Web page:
This article was originally published on ETFTrends.com.
High-yield, junk bonds and related ETFs have grown in popularity in a lower-for-longer rate environment, but the speculative-grade fixed-income market may be flashing early warning signals.
Year-to-date, the iShares iBoxx $ High Yield Corporate Bond ETF (HYG) brought in $2.9 billion in net inflows while the SPDR Barclays High Yield Bond ETF (JNK) attracted $2.6 billion in inflows, according to ETFdb data.
Income-minded investors have plunged back into junk bonds in search of yields as rates declined in response to heightened demand for safety and the Federal Reserve's looser monetary policy outlook. The Fed is even widely expected to cut interest rates by another quarter percentage point at its upcoming meeting this week.
However, bond specialists are cutting back on high-yield debt to hedge against potential losses in case the credit cycle turns, the Wall Street Journal reports.
A key measure shows that the risk in the junk bond market is at its highest level since 2016. According to data from S&P Global Ratings, the U.S. distress ratio, or the proportion of junk bonds that yield more than 10 percentage points above U.S. Treasuries, rose to 9.4% in August compared to 6% in July.
Bond yields rise when...
Bond yields rise when investors demand greater compensation to hold a riskier debt security, so a rising distress ratio reflects a sharp change in risk appetite.
“We think fundamentals are weakening even if the U.S. avoids a recession,” Matt Eagan, co-manager of Loomis Sayles Bond Fund, told the WSJ.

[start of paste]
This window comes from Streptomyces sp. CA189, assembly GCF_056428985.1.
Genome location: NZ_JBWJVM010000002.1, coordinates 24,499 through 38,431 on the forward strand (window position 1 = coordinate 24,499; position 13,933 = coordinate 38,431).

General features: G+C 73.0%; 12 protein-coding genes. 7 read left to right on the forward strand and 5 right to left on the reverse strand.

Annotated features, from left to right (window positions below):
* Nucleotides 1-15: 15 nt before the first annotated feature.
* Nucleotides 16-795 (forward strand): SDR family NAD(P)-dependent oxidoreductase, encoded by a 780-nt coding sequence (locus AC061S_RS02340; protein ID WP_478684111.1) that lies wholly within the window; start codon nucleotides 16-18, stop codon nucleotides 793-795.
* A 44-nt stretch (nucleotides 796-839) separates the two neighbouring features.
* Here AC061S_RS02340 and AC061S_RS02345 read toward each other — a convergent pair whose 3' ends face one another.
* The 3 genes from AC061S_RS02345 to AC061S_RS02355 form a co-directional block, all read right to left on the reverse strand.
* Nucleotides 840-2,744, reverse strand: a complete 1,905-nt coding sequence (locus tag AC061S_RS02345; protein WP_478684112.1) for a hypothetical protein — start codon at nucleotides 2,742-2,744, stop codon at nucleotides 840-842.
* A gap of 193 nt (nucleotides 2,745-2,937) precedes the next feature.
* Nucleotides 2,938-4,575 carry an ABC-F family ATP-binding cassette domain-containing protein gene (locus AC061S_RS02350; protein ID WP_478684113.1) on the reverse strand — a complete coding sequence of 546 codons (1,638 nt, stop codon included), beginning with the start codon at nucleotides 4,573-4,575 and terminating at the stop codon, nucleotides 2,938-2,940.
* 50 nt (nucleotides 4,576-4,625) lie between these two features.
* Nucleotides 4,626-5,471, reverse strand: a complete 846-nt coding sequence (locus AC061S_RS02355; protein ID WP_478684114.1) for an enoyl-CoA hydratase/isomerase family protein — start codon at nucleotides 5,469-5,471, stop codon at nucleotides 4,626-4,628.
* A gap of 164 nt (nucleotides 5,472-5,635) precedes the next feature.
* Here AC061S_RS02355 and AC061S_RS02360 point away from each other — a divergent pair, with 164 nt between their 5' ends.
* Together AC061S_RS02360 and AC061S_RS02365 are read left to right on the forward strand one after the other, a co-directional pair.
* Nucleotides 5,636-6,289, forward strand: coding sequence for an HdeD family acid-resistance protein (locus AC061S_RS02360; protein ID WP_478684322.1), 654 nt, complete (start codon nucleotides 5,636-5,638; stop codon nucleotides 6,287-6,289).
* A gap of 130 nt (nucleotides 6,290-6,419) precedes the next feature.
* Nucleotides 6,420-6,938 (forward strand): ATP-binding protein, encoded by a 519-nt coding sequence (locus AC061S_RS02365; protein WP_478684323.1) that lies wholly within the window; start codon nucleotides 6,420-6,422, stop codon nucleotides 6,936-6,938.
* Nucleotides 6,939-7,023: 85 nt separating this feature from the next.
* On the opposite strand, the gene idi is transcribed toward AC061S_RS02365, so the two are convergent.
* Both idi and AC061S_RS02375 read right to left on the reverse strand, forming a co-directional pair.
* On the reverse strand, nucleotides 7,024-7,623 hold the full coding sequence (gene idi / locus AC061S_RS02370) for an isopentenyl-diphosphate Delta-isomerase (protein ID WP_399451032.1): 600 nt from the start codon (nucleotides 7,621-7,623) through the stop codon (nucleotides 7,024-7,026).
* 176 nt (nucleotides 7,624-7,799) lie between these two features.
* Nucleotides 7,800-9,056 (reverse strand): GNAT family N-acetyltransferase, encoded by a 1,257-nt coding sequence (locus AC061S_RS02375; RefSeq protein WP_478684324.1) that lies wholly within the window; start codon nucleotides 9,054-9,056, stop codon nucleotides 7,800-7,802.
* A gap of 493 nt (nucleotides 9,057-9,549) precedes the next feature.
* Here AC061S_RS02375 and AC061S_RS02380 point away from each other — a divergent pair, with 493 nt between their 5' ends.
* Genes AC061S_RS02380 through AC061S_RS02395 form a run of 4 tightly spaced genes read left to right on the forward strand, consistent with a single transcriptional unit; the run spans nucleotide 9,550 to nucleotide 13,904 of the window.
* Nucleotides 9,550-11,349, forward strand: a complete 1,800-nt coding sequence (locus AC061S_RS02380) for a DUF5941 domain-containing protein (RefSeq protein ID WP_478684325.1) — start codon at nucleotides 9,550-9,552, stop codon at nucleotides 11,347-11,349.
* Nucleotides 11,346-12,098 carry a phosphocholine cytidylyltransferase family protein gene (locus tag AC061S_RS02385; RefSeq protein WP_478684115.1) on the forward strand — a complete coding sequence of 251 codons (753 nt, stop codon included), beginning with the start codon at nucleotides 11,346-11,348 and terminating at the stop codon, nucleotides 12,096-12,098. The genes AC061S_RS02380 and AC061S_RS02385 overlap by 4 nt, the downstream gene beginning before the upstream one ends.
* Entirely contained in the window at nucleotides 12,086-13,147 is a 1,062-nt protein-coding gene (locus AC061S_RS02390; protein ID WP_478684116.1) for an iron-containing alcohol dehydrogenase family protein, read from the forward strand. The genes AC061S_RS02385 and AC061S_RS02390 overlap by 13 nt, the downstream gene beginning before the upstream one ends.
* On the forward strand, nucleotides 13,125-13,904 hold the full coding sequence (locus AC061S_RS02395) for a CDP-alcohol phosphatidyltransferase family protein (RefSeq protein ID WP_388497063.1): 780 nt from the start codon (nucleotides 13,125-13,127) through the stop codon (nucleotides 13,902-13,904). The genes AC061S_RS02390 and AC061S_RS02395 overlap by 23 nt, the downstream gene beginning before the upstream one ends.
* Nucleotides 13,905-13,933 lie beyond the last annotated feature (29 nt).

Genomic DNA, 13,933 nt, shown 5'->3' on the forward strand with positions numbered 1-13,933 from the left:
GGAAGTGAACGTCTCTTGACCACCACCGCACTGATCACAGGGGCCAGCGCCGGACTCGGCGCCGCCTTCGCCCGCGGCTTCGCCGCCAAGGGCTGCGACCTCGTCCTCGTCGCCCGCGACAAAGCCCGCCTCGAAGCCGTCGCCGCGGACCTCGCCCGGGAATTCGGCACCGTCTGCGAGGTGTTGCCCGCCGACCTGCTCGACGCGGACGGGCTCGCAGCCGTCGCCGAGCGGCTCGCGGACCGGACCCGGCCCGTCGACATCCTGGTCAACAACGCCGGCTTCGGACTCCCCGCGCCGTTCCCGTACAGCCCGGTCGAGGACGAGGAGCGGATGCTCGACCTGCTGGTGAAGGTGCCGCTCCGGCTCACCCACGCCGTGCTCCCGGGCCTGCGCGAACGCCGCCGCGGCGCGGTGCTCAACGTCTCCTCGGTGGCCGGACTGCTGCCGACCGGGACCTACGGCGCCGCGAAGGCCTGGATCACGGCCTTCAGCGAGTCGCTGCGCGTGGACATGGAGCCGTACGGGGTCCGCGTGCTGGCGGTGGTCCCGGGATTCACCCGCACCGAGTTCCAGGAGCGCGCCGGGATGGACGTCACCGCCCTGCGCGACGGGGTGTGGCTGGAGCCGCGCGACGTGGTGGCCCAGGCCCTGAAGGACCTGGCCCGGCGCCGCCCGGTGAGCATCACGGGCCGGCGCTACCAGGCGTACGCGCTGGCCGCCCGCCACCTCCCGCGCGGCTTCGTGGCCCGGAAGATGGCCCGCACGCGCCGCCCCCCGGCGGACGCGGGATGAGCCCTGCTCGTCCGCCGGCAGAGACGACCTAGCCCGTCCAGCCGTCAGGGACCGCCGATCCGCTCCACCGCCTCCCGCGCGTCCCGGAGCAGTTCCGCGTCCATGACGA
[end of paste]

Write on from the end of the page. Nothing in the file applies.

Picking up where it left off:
While falling earnings and rising debt loads contribute to credit quality, access to new capital is equally important to speculative-rated companies, which usually lack the cash to pay off debt and would typically rely on refinancing.
However, this has become more costly in recent weeks as investors shifted away from below-investment-grade rated borrowers to companies with lower credit risk. According to Lipper data, investors funneled $20 billion into investment-grade corporate bonds funds in the six weeks ended September 11 while yanking $6 billion from mutual funds and ETFs that cover high-yield bonds and leveraged loans.
Eagan also warned that while default rates remain low, speculative-grade debt issuers can also suffer from downgrades to their credit ratings due to declining earnings, rising debt or both.
“A lot of people think mostly about defaults and don’t realize the losses that can come from downgrades,” Eagan added.
For more information on the fixed-income market, visit our bond ETFs category.
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